What is Solenoid valve and How it is used?

Solenoid valves are electromechanical devices that control fluid flow in a variety of applications. They are used in a variety of applications to release, shut off, mix, or dose liquid and gas media. These devices make many industrial procedures faster and more efficient by automating the closing and opening of valves.

What is meant by solenoid?

A solenoid is an electric coil with a moveable electromagnetic core in the centre. This core is known as a plunger, and when at rest, it seals a small aperture. If we run an electric current through the coil, we will generate a magnetic field, which will exert a force on the plunger, causing the plunger to be drawn towards the centre of the coil and the orifice to open. The solenoid valve employs this idea. This gadget can move linearly and can also be thought of as an actuator. If energy is applied to the solenoid, it will generate a lining force.

Why do we need solenoid valves?

These valves are used to automatically control the flow of fluid. Many chemical processing industries make extensive use of solenoid valves. Solenoid valves are electronic devices that transform electrical energy into mechanical force and motion. They are also utilised as solenoid-operated direct control valves in various hydraulic circuits to change the flow direction in a hydraulic system. Solenoid valves are typically utilised for on-off actions that require a very fast response time; solenoid valves can open or close in 8-12 milliseconds.

What are the parts of Solenoid?

What are the types of Solenoid Valves?

Solenoid valve working principle

A solenoid valve is a type of electromechanically controlled valve that eliminates the need for an engineer to manually operate the valve. Solenoid valves are typically utilised when the flow of media must be controlled automatically. As a range of various designs are available, allowing the valve to be selected to fit the application in issue, an increasing number of facilities are utilising the solenoid valve. MGA Controls outlines the operating concept of a solenoid valve and explains its construction in this article.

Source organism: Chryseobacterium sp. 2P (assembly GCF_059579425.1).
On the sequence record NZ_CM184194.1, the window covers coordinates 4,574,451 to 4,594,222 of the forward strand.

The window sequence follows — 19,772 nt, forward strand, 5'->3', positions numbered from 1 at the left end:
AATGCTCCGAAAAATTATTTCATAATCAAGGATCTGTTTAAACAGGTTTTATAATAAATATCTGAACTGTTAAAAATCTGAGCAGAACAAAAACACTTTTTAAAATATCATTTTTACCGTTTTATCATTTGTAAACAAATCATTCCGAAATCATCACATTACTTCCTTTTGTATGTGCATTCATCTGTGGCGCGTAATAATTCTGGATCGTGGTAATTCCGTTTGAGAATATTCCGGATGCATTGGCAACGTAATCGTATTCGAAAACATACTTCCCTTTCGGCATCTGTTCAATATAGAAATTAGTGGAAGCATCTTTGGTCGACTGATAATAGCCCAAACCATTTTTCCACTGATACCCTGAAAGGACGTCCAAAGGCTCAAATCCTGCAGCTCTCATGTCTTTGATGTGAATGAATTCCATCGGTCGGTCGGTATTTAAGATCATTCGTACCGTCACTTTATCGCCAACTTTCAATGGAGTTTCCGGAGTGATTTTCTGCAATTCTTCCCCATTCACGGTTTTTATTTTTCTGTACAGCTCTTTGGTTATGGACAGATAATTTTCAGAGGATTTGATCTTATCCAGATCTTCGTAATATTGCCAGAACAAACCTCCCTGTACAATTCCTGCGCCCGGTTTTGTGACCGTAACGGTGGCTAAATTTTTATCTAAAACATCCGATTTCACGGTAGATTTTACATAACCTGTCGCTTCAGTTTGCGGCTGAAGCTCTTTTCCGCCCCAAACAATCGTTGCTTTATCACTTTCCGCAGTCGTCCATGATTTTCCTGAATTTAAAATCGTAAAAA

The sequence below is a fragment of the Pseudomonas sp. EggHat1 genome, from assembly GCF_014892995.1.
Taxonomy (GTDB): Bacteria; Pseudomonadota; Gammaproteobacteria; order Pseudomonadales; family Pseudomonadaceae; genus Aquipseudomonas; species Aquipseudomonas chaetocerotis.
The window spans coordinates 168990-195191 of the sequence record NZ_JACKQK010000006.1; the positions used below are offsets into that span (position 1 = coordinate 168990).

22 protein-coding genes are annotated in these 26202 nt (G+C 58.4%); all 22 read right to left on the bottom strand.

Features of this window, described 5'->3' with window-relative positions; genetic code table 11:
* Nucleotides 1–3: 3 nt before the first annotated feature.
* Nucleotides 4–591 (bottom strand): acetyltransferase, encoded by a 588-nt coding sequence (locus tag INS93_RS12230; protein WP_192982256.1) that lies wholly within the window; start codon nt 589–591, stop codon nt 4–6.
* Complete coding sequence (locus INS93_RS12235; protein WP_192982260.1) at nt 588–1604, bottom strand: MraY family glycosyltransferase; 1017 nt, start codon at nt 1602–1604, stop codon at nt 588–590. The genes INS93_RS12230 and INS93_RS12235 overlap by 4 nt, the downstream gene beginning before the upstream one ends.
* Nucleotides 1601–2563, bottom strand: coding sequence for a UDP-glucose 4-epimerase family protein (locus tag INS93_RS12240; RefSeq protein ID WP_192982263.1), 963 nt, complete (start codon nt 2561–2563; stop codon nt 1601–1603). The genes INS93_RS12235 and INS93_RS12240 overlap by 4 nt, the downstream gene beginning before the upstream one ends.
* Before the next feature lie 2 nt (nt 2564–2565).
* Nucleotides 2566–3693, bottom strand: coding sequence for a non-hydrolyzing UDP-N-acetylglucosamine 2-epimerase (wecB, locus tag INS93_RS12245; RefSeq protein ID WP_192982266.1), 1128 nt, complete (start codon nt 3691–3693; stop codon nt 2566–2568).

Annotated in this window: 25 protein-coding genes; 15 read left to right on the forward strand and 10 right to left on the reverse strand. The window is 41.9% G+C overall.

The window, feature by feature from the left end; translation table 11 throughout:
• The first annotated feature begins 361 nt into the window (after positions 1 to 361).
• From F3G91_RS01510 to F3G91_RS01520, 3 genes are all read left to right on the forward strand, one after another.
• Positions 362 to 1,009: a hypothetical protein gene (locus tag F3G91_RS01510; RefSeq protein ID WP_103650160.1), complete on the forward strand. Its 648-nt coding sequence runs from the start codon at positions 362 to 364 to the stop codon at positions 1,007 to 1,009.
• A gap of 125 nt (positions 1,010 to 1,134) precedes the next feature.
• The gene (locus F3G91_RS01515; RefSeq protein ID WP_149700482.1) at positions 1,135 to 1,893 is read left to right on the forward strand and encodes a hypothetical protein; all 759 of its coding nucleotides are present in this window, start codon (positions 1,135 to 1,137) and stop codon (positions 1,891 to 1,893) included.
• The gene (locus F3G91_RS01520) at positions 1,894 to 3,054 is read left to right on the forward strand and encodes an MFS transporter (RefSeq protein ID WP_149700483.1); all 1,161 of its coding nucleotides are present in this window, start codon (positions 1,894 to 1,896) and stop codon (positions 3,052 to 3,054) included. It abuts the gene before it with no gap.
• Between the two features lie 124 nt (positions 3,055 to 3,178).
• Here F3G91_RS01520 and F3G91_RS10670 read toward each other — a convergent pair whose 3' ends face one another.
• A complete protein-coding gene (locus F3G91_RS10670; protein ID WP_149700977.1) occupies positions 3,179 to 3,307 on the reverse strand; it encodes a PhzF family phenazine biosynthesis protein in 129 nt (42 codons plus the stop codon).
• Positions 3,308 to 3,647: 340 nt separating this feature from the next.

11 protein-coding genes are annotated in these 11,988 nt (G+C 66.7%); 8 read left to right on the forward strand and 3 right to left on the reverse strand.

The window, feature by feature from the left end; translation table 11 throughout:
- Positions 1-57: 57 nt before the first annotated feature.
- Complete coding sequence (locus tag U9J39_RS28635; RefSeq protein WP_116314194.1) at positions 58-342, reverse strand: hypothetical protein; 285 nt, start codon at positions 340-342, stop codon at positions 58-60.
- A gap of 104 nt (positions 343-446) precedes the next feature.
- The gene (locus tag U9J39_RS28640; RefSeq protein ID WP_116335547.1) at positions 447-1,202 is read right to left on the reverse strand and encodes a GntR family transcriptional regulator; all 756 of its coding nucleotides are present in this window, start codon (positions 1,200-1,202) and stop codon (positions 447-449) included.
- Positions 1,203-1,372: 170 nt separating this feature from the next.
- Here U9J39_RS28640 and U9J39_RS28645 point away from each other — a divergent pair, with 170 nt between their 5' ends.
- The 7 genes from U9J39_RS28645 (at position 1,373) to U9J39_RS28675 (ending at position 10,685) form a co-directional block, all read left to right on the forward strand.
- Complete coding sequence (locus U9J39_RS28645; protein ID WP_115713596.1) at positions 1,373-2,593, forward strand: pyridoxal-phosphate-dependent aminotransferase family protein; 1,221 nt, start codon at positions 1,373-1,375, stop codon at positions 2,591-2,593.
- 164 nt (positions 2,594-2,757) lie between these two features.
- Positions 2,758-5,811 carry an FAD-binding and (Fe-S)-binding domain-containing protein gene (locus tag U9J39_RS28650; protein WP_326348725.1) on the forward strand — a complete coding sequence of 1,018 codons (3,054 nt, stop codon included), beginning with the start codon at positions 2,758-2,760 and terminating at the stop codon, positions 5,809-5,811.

Solenoid valve construction

A solenoid valve is a control mechanism that can be electrically energised or de-energized to shut off or release flow. It consists of two major components: the solenoid, an electric coil with a movable ferromagnetic core in its centre, and an iron plunger that may move through the coil’s centre. When the coil is turned on, the generated magnetic field attracts the plunger to the centre of the coil. To return the plunger to its initial position, spring is also necessary.

How does the solenoid valve work?

When the iron plunger of the solenoid valve is at rest, it shuts a small aperture. An electrical current is then passed through the coil, resulting in the formation of a magnetic field. The magnetic field then exerts stress on the iron plunger, pulling it towards the centre of the coil and opening the aperture. This, in turn, controls the flow, allowing media to be turned off or released.

What are the advantages of solenoid valves?

  • Low energy consumption
  • Remotely controlled
  • Maintenance and service are both inexpensive.
  • AC and DC voltages are both supported.
  • Extremely quick open and close times
  • Capable of working at high temperatures
  • External leakage protection
  • It may work both vertically and horizontally.
  • Because of their adaptability, solenoid valve applications are quite diverse.

What are the disadvantages of solenoid valves?

  • The possibility that the coil will need to be replaced over its lifetime
  • The requirement for the control signal to stay active throughout the operation
  • Voltage fluctuation or change sensitivity
  • If the magnetic field is not properly set up, the valve will close partially.
  • The flow’s effect on the valve fluid